06 July 2008
We've been enjoying our long weekend, thanks to 56 delegates who signed our Declaration of Independence from England in 1776. July 4th is now celebrated as our official holiday, complete with corn on the cob, ice cream, bike rides, cook-outs, checkered tablecloths, and of course lots of fireworks (and sparklers). We had a lot of fun making Sparkler Art like last year with friends.
Life, Liberty and the pursuit of Happiness.
This is one of the most famous inclusions of "unalienable rights" in the Declaration, and although America is far from perfect, I'm thankful for this foundation of values that has pushed us along. I also think that living abroad has helped me see more clearly some of the good things about my home country.
I'm glad for the amount of time we spent in Italy, because we were able to scratch the surface a bit with how the system over there works, and how many people feel about their life, government, and future. We talked with so many younger people (20s-30s) who thought we were crazy for being Americans wanting to live in Italy. When we told them that we were even going to stay longer if Chris' work visa came through in time, their jaws dropped even further towards the ground, always repeating the same thing, "Ma dai! PERCHE?!?! Gli americani che vogliono vivere e lavorare QUI in Italia?!" (Come on! WHY? Americans who want to live and work here in Italy?) They just couldn't grasp why we would ever consider this, when most of them talked to us about wishing they could have the opportunity to move to, and work in America.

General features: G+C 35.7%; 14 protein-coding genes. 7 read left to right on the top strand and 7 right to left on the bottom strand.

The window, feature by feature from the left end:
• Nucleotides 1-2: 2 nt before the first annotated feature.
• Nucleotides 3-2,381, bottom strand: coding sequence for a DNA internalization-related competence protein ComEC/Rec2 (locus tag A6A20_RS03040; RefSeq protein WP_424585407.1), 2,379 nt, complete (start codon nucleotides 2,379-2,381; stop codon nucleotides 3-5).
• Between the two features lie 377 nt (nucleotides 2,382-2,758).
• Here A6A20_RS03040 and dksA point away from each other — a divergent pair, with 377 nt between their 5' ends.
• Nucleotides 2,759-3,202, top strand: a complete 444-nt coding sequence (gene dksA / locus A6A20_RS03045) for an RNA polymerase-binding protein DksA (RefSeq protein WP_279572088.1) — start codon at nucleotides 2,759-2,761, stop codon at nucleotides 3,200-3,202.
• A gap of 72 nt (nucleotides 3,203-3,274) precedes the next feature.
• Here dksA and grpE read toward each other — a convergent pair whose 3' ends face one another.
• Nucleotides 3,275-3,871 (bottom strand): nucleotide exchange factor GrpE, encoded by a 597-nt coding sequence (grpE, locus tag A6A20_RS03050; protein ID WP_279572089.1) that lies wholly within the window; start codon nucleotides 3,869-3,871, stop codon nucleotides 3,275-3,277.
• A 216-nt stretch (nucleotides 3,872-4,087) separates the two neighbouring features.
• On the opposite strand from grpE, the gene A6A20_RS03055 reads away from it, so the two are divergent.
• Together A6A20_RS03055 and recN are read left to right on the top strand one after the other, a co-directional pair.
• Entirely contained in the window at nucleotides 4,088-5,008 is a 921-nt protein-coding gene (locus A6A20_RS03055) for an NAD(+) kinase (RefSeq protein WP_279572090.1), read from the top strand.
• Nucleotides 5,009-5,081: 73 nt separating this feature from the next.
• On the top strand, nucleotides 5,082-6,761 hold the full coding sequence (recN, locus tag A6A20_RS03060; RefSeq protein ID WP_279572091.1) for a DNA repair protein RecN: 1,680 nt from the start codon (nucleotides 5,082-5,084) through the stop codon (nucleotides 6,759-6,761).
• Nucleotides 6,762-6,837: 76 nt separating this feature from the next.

The more we heard this, the more we noticed a similar sentiment throughout the country...that most people are not born with this built-in feeling of "If I work hard enough, study long enough, try hard enough...I can do whatever I want, be whatever I want, be as successful as I want", like I feel many people have in America. The US is a country of opportunity, and there are so many stories of people coming from nothing to be one of the most successful people in the world. This is almost unheard of in Italy. Plus, wages are so low and it almost doesn't matter what you do - your salary will, more than likely, be sub-par. Many people shared with us that even if they studied for years at university, excelled, and received a degree, that they could still work retail at the newspaper stand and make generally the same amount.
But, they eat well, seem to enjoy a slower and rich way of living, and have some of the most beautiful and historic places on earth :)
Seriously, we did hear a report like this on the Italian radio once saying how many things were wrong with the government, economics, and labor issues...but they had to find the things to be enjoyed and proud of - like food, richness of life, and landscapes. There is something, for sure, that drew (and still draws) us to the bel paese, but I'm very thankful to have opportunity in our lives being American...and the option to share our lives with two homes.